HDOA: Coffee berry borer confirmed on Kaua‘i

LIHU‘E — Yesterday, the state’s Department of Agriculture confirmed coffee berry borer, a devastating pest of coffee plants, has been detected on Kaua‘i, the first detection on the island.

The pest was confirmed in a residential area in Kalaheo on September 3.

The Kalaheo resident submitted suspected infested coffee berries to the Kaua‘i Invasive Species Committee which sent the samples to the DOA and the University of Hawai‘i’s College of Tropical Agriculture and Human Resources. The state’s Plant Pest Control Branch in Honolulu where an entomologist confirmed the pest the next day.

Kaua‘i Coffee was informed of the detection and have not detected any signs itself.

Coffee berry borer, known as CBB, was first detected in the state in September 2010 in Kona and discovered in Ka‘u in May 2011. It was found on O‘ahu in December 2014 and on Maui in December 2016. It is still unknown how CBB first made its way to Hawai‘i Island and how it has spread to other islands.

“While the extent of the infestation on Kaua‘i is not known at this time, there is a strong coordinated effort between agencies and the coffee industry to try to contain and manage this pest,” Phyllis Shimabukuro-Geiser, chairperson of the Hawai‘i Board of Agriculture, said in a press release Thursday. “We also ask the Kaua‘i community to be vigilant and report any signs of CBB in their backyard coffee plants.”

The small beetle bores into the coffee “cherry” to lay its eggs, and the larvae feed on the coffee bean, reducing the yield and quality of the bean.

Since its detection in the state, coffee growers have developed methods to manage the pest, which includes using an organic pesticide and field sanitation. Some farms with good management practices have been able to keep infestation levels down significantly.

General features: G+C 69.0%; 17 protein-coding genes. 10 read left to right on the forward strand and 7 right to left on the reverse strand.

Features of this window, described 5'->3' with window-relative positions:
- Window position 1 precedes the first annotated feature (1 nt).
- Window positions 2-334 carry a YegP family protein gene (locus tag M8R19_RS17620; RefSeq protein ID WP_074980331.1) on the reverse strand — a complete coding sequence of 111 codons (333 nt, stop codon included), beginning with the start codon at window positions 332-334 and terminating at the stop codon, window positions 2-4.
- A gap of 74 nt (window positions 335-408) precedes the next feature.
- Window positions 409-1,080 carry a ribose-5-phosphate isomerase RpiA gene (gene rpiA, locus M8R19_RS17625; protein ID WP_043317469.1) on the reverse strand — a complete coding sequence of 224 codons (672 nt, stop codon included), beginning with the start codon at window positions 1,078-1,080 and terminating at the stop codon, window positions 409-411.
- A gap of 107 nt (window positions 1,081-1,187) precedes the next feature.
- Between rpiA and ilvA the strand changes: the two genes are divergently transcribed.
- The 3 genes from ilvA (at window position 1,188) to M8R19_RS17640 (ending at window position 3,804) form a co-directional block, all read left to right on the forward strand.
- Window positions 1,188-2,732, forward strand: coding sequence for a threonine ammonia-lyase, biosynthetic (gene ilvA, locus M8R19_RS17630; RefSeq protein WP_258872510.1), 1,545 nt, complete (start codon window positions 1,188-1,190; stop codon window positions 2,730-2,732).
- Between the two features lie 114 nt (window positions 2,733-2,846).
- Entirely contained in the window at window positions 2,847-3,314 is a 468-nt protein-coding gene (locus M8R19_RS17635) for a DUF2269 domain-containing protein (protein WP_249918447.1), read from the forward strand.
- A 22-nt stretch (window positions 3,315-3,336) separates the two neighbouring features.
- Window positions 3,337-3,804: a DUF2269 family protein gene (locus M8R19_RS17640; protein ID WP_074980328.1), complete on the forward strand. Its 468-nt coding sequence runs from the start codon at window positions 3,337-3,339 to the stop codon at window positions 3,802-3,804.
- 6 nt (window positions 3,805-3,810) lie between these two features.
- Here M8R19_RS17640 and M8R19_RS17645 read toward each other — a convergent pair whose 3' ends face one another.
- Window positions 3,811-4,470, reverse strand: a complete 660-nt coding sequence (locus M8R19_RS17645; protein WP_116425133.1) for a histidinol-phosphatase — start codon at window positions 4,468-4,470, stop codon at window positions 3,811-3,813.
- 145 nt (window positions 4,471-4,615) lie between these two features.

CBB, Hypothenemus hampei, is native to Central Africa and found in many coffee-growing regions of the world, including Central and South America. Hawai‘i has strict importation rules requiring all imported green coffee beans for roasting and associated packing materials be fumigated prior to entering the State to ensure beans are free of pathogens and insect pests. These rules also subject coffee plants and propagative plant parts to strict quarantine requirements if imported to Hawai‘i.

In addition, by rule, HDOA requires a permit issued by Plant Quarantine prior to transporting unroasted coffee beans, coffee plants and plant parts, used coffee bags and coffee harvesting equipment moving from an infested island to other islands within the state. The rule also requires inspection by HDOA Plant Quarantine inspectors, mitigation measures, and certain treatments prior to shipping. Inspectors will either attach a tag, label or stamp to indicate the shipment complies with all necessary requirements. For unroasted coffee beans, acceptable treatment protocols include fumigation, freezing and heat treatment.

Report possible CBB infestations on Kaua‘i by calling HDOA’s Plant Pest Control Branch at 973-9525.

  1. tunataxi September 11, 2020 7:45 am Reply

    The county and state should mandate or at the very least ask residents to remove coffee plants from their yards. Give the large plantation time to address the issue and possibly prevent destruction of one of our main agriculture resources. After itʻs been eradicated then residents can put coffee plants in their yards safely. Otherwise they risk the pest destroying their plants and the plantation

  2. coffeepro September 12, 2020 1:03 pm Reply

    If you have ornamental coffee trees in your yard. INSPECT THE CHERRIES for a black hole in the bottom of the fruit. If found contact the plant pest control at the number above. Further, HARVEST EVERYTHING from your trees, let NOTHING FALL TO THE GROUND, if the trees are ornamental and you aren’t going to be drinking the coffee you are growing, PLEASE HARVEST EVERYTHING you have on the tree, now – ideally incinerate or freeze the cherry – – and REMOVE THE TREES from your yard please! Especially if you are not harvesting ALL OF THE CHERRIES every year. It is frustrating that TGI didnt take the extra step and provide pictures for clarity on what to look for. Poor reporting. See this link to know what you are looking for:

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